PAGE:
Film: Potiche (2011)
Director: François Ozon
Cast: Catherine Deneuve, Gérard Depardieu, Fabrice Luchini, Karin Viard, Jérémie Renier, Judith Godrèche
?Instead of getting hard ourselves and trying to compete, women should try and give their best qualities to men?bring them softness, teach them how to cry.?
From Earth Mother to Political Saviour, 70s-Style
There are two time-chasms to cross in this film. The first is the jump between the pre-feminist bourgeois housewife and her liberated counterpart of the 70s, when this story was set; this is crossed by lead Suzanne as she changes with the times, only to become more fully herself. The second is that between the liberated woman of the 70s and the modern viewer. It’s crossed by you when begin to assess the freedoms we gained during that period, many of which we’ve since felt ourselves compelled to abandon.
It’s 1977. Suzanne is an upper-middle-class housewife who lives in a provincial town in France and who possesses a lovely home and a leisurely lifestyle. But that comes with a price: her dictatorial husband’s overweening sense of personal entitlement. Though a lifetime member of the privileged set, Suzanne has no more power than that granted her by first her deceased father and now by her husband. Before her consciousness is raised she must accept whatever life hands her and try to transcend an inevitable resentment by means of poetry writing, homemaking, and mothering.
Then one day circumstances?aided by 70s zeitgeist?grant her a ladder by which to climb up to and take hold of the ideals to which she has long aspired.
Catherine Deneuve does an amazing job of demonstrating how a pampered life might actually enable a woman to preserve her youthful ideals of justice, equality, and compassion until they’re needed. There is a slow change in her character as her true colours emerge. Her appearance actually alters in the course of the story: she goes from being stiff and matronly to looking elegantly tousled and inviting. Her husband’s mistress, too, becomes less weary and exasperated and more vibrant and attractive as she joins forces with Suzanne against the tyrannical Pujol.
The ending is almost trite (it suggests maternalism as an appropriate antidote to paternalism, although that really is true to the era) and the plot line disregards the many obstacles of real women in business and politics. But It’s really meant to be more of a golden age comedy than a serious commentary; volatile subjects like feminism, labour struggles, and free love are handled with a light touch. As much as a critic of serious cinema might disparage this method, a lighthearted comedy on a ponderous subject is one of the more effective means by which film negotiates change in society.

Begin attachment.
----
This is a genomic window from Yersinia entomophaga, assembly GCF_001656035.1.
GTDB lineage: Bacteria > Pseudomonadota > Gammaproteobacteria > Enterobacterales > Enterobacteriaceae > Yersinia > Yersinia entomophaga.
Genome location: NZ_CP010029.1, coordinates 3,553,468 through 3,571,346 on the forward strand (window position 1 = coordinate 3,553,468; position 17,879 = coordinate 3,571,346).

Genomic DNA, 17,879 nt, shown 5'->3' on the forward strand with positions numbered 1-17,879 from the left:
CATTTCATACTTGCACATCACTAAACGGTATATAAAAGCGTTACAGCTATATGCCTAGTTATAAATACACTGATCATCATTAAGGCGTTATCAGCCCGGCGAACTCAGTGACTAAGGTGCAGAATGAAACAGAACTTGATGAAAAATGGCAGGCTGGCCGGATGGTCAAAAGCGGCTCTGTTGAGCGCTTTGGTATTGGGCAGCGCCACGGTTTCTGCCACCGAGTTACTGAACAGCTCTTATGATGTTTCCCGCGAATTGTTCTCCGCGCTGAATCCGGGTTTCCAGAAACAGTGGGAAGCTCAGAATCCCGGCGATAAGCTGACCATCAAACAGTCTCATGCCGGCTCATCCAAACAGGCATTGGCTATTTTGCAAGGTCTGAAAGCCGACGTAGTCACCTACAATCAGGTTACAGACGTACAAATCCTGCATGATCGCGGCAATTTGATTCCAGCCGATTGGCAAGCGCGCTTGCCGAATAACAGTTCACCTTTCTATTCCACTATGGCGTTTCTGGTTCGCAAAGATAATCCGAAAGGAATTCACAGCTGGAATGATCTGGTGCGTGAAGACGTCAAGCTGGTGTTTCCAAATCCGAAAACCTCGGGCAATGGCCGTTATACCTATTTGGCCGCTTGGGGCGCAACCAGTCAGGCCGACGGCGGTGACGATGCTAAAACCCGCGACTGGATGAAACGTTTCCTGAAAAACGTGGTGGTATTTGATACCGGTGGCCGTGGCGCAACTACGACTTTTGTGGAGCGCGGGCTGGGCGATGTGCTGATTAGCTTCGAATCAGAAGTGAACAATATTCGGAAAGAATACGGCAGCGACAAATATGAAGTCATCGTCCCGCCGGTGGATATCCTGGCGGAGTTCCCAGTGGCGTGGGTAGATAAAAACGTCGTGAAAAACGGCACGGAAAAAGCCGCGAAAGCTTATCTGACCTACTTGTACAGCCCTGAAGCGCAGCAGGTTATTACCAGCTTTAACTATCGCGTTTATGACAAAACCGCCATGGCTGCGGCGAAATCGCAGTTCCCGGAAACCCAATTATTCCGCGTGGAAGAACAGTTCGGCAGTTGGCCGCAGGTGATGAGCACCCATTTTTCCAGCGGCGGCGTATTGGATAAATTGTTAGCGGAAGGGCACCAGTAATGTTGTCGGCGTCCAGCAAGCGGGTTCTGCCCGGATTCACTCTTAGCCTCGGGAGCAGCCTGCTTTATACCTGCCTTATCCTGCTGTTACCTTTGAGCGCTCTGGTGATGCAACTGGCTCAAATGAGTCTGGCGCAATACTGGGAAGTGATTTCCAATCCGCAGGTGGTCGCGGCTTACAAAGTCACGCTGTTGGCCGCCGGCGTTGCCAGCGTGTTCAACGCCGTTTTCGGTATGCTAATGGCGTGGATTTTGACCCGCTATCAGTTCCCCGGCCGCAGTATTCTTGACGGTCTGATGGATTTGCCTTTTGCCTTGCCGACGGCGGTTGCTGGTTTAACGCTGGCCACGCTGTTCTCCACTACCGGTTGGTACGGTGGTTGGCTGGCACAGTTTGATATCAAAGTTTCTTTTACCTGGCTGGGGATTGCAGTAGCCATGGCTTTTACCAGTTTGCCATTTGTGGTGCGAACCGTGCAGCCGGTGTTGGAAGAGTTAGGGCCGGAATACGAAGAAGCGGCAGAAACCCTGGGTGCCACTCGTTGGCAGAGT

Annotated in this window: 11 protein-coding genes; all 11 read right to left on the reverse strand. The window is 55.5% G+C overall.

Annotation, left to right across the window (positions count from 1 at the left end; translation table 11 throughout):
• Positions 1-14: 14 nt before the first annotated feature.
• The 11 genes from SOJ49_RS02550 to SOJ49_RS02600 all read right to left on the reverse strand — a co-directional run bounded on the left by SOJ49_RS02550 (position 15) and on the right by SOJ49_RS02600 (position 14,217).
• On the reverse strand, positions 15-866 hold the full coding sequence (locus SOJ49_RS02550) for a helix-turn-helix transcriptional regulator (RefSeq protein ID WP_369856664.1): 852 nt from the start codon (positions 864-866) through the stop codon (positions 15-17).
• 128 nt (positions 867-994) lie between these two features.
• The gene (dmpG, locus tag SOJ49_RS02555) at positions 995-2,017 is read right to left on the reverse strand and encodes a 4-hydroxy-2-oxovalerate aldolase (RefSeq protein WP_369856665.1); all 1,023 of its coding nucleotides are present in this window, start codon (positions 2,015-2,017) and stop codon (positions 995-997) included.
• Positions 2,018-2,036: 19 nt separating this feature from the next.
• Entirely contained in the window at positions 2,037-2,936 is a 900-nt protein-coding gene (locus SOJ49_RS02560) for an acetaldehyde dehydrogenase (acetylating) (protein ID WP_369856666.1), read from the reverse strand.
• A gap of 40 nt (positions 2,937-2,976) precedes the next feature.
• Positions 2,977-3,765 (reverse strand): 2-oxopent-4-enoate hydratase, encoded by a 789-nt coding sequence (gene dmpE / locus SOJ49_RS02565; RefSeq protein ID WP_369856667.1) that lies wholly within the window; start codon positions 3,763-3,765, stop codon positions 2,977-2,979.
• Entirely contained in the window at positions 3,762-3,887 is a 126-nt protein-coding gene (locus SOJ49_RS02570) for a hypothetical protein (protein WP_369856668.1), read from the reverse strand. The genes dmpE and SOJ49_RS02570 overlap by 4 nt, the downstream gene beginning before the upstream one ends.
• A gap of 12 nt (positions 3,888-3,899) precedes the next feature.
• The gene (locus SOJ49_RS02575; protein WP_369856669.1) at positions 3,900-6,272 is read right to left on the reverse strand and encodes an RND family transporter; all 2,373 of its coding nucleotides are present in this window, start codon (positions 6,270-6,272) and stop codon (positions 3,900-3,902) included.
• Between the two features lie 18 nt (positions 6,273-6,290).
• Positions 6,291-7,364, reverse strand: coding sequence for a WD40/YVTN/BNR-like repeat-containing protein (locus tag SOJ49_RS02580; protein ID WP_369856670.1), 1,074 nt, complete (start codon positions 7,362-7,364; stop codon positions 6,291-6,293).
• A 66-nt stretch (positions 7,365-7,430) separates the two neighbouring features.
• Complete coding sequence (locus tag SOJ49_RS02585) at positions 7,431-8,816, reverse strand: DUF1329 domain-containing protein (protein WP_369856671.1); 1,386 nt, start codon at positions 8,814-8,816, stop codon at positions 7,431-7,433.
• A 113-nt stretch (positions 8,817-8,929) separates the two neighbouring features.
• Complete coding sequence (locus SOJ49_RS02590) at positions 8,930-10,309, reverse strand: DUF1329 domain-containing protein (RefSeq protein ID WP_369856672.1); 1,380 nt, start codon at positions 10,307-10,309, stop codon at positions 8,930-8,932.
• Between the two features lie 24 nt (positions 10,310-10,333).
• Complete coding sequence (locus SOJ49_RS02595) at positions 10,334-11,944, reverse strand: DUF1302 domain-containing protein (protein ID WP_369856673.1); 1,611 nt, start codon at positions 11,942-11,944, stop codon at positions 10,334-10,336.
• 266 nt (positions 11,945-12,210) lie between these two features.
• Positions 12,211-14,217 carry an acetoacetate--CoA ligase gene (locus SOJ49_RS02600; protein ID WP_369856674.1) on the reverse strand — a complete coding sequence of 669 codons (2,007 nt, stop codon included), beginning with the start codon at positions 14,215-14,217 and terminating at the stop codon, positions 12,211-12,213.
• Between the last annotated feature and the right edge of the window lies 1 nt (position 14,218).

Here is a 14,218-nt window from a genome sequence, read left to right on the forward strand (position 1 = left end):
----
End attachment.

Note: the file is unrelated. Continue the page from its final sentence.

The comic genius of some of the lines is superb, and the actors deliver them with aplomb. When, for example the workers chant that Pujol?Suzanne’s husband and the factory’s owner?is an asshole, Suzanne and her husband’s mistress spontaneously chant along with them. When scolded, they claim that they’re simply letting off steam.
The 70s, aesthetically and practically, emerged from the shoots planted in the 60s. Some were lovely, some not much so, and all were destined to fade and wilt eventually. The period dress and décor in Potiche is so accurate It’s almost disgusting, at least for those of us who hated those trends of big yellow wallpaper flowers, polyester suits in nauseating colours, and feathered hair. Some other things best forgotten yet showcased in this film: smoking voraciously around children, touching the people around you after handling raw meat, and having bouts of unprotected sex with strangers.
The last film I wrote about here was Made in Dagenham, another recent period film dealing with the history of feminism and labour. Anyone see a pattern? And why now? It might be that in our present context of terrorist attacks and revolutions, the struggles of women and workers finally seem tame enough to handle. But it could also be that these new films are clandestinely tackling the current problems of oppressed peoples organizing to better their own lives, using scenes from the past as a subterfuge for efforts to cheer on the rebels and revolutionaries of today.
Suzanne has chosen unconditional happiness, and this, as opposed to sacrificing oneself to a patriarchal system, really does seem to be the key to a well-lived life.
Potiche fulfills seven of the Mindful Bard’s criteria for films well worth seeing: 1) it is authentic, original, and delightful; 2) it stimulates my mind; 3) it harmoniously unites art with social action, saving me from both seclusion in an ivory tower and slavery to someone else’s political agenda; 4) it provides respite from a sick and cruel world, a respite enabling me to renew myself for a return to mindful artistic endeavour; 5) It is about attainment of the true self; 6) it inspires an awareness of the sanctity of creation; and 7) it renews my enthusiasm for positive social action.
?Women are the only oppressed group in our society that lives in intimate association with their oppressors.?